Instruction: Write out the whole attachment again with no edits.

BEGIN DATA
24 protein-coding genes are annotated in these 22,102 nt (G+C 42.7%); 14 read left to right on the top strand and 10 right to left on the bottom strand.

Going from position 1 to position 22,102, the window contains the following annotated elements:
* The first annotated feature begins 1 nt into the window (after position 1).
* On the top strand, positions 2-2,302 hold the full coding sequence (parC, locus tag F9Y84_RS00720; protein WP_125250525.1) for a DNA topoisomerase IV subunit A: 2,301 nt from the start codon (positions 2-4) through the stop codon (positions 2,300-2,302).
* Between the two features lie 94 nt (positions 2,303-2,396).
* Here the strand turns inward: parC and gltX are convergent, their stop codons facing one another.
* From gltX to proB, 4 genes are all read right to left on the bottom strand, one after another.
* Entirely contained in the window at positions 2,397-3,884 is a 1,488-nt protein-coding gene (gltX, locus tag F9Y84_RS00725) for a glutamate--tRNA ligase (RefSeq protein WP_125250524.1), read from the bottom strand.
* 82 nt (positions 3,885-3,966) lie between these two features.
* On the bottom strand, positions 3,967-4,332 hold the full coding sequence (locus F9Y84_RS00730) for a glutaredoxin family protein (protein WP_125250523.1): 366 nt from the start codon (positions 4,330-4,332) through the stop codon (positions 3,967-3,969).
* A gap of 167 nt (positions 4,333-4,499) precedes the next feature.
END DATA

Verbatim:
24 protein-coding genes are annotated in these 22,102 nt (G+C 42.7%); 14 read left to right on the top strand and 10 right to left on the bottom strand.

Going from position 1 to position 22,102, the window contains the following annotated elements:
* The first annotated feature begins 1 nt into the window (after position 1).
* On the top strand, positions 2-2,302 hold the full coding sequence (parC, locus tag F9Y84_RS00720; protein WP_125250525.1) for a DNA topoisomerase IV subunit A: 2,301 nt from the start codon (positions 2-4) through the stop codon (positions 2,300-2,302).
* Between the two features lie 94 nt (positions 2,303-2,396).
* Here the strand turns inward: parC and gltX are convergent, their stop codons facing one another.
* From gltX to proB, 4 genes are all read right to left on the bottom strand, one after another.
* Entirely contained in the window at positions 2,397-3,884 is a 1,488-nt protein-coding gene (gltX, locus tag F9Y84_RS00725) for a glutamate--tRNA ligase (RefSeq protein WP_125250524.1), read from the bottom strand.
* 82 nt (positions 3,885-3,966) lie between these two features.
* On the bottom strand, positions 3,967-4,332 hold the full coding sequence (locus F9Y84_RS00730) for a glutaredoxin family protein (protein WP_125250523.1): 366 nt from the start codon (positions 4,330-4,332) through the stop codon (positions 3,967-3,969).
* A gap of 167 nt (positions 4,333-4,499) precedes the next feature.